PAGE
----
While this type of space burial does not add to the space junk problem above Earth, it could still cause issues as demand for unique end-of-life experiences continues to grow.
"Even if the remains are not in orbit for long, if hundreds or thousands of space burials are performed a year, those remains could very well constitute dangerous space debris," said Alexander Wagner, an assistant professor in astrophysics at the University of Tsukuba's Center for Computational Sciences.
One possible consequence of increased space debris is accelerating the degradation of the James Webb Space Telescope, which is "regularly pummeled by 'micrometeoroids'," he said.
But launching ashes to orbit above Earth is not the only space burial service on offer, with Space NTK also partnering with U.S. firm Space Perspective to hold living funerals -- known as "seizenso" in Japan.
This form of ceremony, held for an individual while they are still alive, is chosen by some elderly Japanese to lift the burden on their children of organizing a funeral after they die.
Kasai said that Space NTK has already reserved 64 seats with Space Perspective for trips in 2026 and 2027 to hold such funerals. The package, starting from $175,000 per person, includes the roundtrip flight to the United States for launch in Florida, a luxury hotel stay, and full Japanese-language support.
Unlike rockets, no special training is needed to ride in the stratospheric balloon-borne capsule that will take passengers on a six-hour trip to the edge of space above 99 percent of Earth's atmosphere and back.
"Anybody that is physically able to fly to the United States can go on this trip. People can go as a family, or even hold a wedding ceremony on board," said Kasai.
Space NTK is also currently accepting bookings for lunar burials to be held in late 2023 in collaboration with a Japanese company developing a moon rover -- something that has only been achieved by U.S. spaceflight company Celestis Inc. to date.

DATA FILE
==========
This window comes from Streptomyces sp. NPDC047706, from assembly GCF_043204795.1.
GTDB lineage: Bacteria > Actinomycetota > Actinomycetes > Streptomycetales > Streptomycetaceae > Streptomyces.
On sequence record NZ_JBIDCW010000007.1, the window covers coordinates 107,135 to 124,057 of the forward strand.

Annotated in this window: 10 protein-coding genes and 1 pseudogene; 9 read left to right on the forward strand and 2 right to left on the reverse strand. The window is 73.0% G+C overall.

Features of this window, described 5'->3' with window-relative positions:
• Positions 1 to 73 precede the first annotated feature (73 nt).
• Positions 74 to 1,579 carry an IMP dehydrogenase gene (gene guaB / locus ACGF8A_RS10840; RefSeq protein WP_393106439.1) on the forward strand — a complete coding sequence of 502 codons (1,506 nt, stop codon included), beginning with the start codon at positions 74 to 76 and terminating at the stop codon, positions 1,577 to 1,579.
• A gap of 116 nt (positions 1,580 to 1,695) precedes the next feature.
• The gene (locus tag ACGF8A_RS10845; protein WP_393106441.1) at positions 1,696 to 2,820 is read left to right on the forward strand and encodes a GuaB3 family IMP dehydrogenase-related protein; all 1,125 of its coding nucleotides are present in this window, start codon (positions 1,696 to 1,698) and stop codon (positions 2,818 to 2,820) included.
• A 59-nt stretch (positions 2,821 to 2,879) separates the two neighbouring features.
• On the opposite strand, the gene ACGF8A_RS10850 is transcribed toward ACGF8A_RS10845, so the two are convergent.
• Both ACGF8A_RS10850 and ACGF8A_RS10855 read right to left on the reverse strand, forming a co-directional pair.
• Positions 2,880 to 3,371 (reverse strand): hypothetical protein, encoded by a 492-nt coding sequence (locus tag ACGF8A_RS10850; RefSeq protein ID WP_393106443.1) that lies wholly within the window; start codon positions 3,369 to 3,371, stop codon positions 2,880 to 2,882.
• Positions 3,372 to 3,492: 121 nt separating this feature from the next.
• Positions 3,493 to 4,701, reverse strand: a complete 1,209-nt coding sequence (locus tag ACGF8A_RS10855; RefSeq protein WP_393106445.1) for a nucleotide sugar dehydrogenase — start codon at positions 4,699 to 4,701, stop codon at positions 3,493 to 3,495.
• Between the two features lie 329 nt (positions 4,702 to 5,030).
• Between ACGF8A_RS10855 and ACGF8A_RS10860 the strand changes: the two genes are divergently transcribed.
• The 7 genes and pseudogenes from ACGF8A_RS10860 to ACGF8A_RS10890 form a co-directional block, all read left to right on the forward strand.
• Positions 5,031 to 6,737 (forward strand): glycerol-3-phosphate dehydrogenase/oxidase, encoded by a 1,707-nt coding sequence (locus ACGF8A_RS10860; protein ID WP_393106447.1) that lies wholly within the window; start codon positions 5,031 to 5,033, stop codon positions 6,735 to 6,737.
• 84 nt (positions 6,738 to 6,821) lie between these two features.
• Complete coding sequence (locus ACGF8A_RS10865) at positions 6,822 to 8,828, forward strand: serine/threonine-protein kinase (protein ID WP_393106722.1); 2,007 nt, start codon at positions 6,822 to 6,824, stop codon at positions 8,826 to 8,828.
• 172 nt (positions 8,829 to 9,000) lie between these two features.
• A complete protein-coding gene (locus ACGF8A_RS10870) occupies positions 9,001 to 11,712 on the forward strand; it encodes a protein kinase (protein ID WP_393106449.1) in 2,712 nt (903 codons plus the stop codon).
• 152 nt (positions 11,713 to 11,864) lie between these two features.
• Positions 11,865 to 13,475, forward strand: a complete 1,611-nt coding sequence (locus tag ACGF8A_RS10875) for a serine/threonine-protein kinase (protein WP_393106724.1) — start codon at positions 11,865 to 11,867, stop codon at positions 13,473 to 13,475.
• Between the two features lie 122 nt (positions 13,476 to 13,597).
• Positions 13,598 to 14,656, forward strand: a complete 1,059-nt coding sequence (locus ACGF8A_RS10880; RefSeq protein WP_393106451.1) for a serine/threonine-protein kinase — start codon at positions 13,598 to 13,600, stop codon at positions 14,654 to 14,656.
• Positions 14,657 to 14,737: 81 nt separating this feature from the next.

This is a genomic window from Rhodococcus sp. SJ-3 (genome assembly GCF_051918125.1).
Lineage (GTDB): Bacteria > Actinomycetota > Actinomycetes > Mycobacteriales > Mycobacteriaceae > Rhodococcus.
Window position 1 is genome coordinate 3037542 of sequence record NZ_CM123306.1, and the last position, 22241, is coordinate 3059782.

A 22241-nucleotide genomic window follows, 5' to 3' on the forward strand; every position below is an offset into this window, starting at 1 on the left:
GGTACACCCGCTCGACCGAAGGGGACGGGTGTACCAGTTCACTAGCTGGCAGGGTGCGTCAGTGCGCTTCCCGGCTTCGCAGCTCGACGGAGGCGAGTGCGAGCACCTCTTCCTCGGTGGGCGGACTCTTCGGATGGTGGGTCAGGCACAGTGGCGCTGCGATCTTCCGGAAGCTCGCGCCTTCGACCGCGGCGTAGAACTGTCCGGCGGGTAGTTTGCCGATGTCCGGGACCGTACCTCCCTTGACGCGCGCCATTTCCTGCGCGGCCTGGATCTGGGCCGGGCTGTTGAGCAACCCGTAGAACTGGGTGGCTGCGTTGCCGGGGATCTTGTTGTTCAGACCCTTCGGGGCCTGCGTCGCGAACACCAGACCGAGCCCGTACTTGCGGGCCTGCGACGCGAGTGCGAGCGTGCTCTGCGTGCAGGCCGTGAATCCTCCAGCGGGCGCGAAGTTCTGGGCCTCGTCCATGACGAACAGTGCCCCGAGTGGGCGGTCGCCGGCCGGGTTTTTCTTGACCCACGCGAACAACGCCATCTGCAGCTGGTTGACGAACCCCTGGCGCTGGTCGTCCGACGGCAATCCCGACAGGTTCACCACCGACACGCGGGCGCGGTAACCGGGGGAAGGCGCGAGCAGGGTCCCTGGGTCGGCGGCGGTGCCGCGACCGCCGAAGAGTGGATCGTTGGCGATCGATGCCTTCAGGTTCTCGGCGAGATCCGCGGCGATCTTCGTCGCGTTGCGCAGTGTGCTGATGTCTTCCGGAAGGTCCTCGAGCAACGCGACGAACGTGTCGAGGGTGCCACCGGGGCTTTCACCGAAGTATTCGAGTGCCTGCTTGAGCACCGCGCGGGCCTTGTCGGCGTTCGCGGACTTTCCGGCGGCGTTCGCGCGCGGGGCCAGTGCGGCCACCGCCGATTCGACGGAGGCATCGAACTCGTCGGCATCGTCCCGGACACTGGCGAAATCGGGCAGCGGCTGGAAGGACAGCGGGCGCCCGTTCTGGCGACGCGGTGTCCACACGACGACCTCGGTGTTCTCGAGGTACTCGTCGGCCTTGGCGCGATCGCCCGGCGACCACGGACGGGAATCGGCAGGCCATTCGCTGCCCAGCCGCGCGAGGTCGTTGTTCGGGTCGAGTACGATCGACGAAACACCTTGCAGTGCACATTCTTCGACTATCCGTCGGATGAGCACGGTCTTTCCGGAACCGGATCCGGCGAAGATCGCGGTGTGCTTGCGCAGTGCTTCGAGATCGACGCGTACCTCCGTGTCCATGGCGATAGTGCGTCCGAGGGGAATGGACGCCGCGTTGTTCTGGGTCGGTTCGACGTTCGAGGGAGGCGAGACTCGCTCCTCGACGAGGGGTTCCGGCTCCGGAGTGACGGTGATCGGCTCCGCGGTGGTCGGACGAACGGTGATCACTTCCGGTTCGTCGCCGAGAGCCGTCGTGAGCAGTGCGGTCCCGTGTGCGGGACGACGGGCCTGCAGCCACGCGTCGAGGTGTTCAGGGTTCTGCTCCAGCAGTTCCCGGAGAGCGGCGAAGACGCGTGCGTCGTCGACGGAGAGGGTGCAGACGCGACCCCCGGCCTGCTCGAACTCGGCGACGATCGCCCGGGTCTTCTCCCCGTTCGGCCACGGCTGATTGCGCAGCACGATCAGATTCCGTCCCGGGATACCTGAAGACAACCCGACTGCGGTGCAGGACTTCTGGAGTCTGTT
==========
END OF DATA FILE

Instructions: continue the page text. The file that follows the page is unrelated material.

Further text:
Celestis, which has completed memorial spaceflights for more than 1,000 families from over 20 countries since introducing the services in 1997, also plans to launch the first-ever memorial spaceflight to deep space as early as May 2023 with United Launch Alliance's new Vulcan rocket, according to the company.
"The Enterprise Flight carrying its ashes, DNA, and Celestis MindFiles will be the first true outpost of humanity beyond the Earth-Moon system," a company spokesperson said.
Among the flight capsules that will enter a stable orbit around the Sun will be the ashes of Star Trek creator Gene Roddenberry and his wife Majel, and Philip Chapman, the first Australian-born astronaut and a mission scientist for Apollo 14, according to a press release.
While the capsules will, in essence, embark on an eternal journey through interplanetary space, the universe and time will decide their fate. Wagner said that due to energy losses in the real world, "a real equilibrium, such as an indefinitely stable orbit, never really exists."
Still, for Kasai, the allure of space has not waned since childhood. Her dream of having her ashes sent into the grand vastness after she dies remains unchanged.
"In the end, I want to return to my place of origin. And I believe that place is not the earth or the sea, but the universe," she said.